The scope of the tragedy of the undersea oil gusher in the Gulf of Mexico is shocking. Please don’t call it a “spill” the gash in our Mother Earth is literally hemorrhaging oily death-blood.
British Petroleum, the company who owns the offshore well, gave “liberally” to candidates in the 2008 election cycle, with the largest donor receiving $71,000 for his campaign—Barack Obama.
We should scream bloody-murder about BP and boycott them straight to bankruptcy. Additionally, the company that everyone on the “left” loves to hate: Halliburton probably shares a majority of the blame for this catastrophe of biblical proportions, too.
BP and Halliburton should be forced to pay for the clean up and all the future disaster, but will their tools in Congress make them do that? Will the courts force them to pay for their crimes against the planet? Has Exxon had to pay fairly for its crimes when the Valdez crashed and burned in Alaska? It’s been over 21 years since that calamity and Exxon has paid only two-billion in cleanup and a paltry one-billion for damages—a figure that was slashed by a District Court and the Supremely Corporatist court from the original five-billion dollar award. And the cleanup and adverse affects from the Valdez disaster continue until today.
This world is addicted to the death-blood of fossil fuels. Big wars and little wars are being waged all over the world for this “black gold.” Here in the U.S it’s no different, and probably even worse than other parts of the world.
I don’t own a car myself, but each one of us uses fossil fuel products to some extent or another. Fossil fuels can be found in everything from paper to clothing—and the ubiquitous plastic that is found everywhere and in almost manufactured thing.
You know one of the major reasons we are addicted to war in this country is because we are addicted to petroleum. Our cars are precious (Freudian?) extensions of ourselves and their use is encouraged by the relative cheapness of gas—the average price for a gallon of gas is about 50 cents lower than a gallon of milk.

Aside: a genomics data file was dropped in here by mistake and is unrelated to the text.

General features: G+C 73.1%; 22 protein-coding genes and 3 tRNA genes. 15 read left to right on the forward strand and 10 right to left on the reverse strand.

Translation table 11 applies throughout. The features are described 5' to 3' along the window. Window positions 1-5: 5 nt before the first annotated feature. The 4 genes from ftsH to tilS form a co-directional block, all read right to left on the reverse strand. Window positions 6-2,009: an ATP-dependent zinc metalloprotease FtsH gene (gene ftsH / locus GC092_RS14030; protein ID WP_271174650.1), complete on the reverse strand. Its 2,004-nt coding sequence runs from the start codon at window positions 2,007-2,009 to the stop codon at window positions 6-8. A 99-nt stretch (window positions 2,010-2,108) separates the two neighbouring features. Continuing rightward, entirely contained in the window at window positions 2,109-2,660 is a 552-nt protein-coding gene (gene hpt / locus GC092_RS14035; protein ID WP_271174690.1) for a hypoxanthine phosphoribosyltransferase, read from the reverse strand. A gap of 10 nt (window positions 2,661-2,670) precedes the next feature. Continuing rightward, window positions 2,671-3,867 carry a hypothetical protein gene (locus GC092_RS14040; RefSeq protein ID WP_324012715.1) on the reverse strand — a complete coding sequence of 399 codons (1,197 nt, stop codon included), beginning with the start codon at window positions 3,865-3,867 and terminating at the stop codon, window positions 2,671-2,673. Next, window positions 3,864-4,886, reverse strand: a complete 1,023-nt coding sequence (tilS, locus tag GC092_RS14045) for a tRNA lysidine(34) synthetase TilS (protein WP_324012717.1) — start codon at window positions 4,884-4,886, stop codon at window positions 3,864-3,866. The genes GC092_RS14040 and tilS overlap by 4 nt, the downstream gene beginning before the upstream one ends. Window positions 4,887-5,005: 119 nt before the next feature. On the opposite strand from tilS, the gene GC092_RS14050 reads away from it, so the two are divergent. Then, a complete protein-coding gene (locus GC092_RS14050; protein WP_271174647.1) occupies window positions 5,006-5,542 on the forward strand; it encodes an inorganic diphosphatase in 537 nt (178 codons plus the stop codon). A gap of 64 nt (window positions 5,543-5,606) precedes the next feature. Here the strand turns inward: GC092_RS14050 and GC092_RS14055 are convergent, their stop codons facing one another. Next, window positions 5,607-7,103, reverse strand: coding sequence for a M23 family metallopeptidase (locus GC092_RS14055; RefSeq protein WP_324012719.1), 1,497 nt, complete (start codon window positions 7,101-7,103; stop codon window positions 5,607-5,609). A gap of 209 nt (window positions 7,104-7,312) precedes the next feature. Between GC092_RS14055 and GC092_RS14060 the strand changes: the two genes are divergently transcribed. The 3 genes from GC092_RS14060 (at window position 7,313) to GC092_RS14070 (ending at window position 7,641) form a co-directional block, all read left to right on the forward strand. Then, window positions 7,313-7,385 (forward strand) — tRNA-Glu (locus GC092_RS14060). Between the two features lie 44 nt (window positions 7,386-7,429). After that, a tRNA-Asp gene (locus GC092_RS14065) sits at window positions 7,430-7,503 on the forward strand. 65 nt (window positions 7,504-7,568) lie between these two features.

We can sign petitions to demand that offshore drilling leases be terminated or not granted, but the oil companies own our government in large part. What can we do besides taking the profoundly simple and effortless step of signing a petition? We can become more responsible for this planet and the future of ALL life on it.
No matter how much, or little, petroleum is in our life, we can reduce that figure. Here are some steps that we can take—I remember some of these from the “energy crisis” during the Carter Administration.
1) BOYCOTT BP AND ALL OF ITS PRODUCTS AND SUBSIDIARIES.
2) DRIVE YOUR MAYHEM-O-BILE LESS.
4) WALK, BIKE, OR USE PUBLIC TRANSPORTATION.
5) WALK OR BIKE TO PUBLIC TRANSPORTATION.
6) USE LESS ELECTRICITY.
9) BUY LOCALLY GROWN PRODUCE AT FARMER’S MARKETS.
10) DON’T STOP PROTESTING THE OIL WARS.
11) Sell your Dino-Car.
Even though we are propagandized through the media and Madison Avenue, most of us are not wholly owned subsidiaries of the corporations, yet.
These steps will take a little more effort than signing a petition, or calling your Congress criminal, but these steps are urgent to overcome the stranglehold Big Oil has on our government and our lives.
The U.S. Military Industrial Complex is the world’s number one user of fossil fuel and our efforts can but make a tiny dent—but as I like to say: “How does one eat an elephant?”
One bite at a time.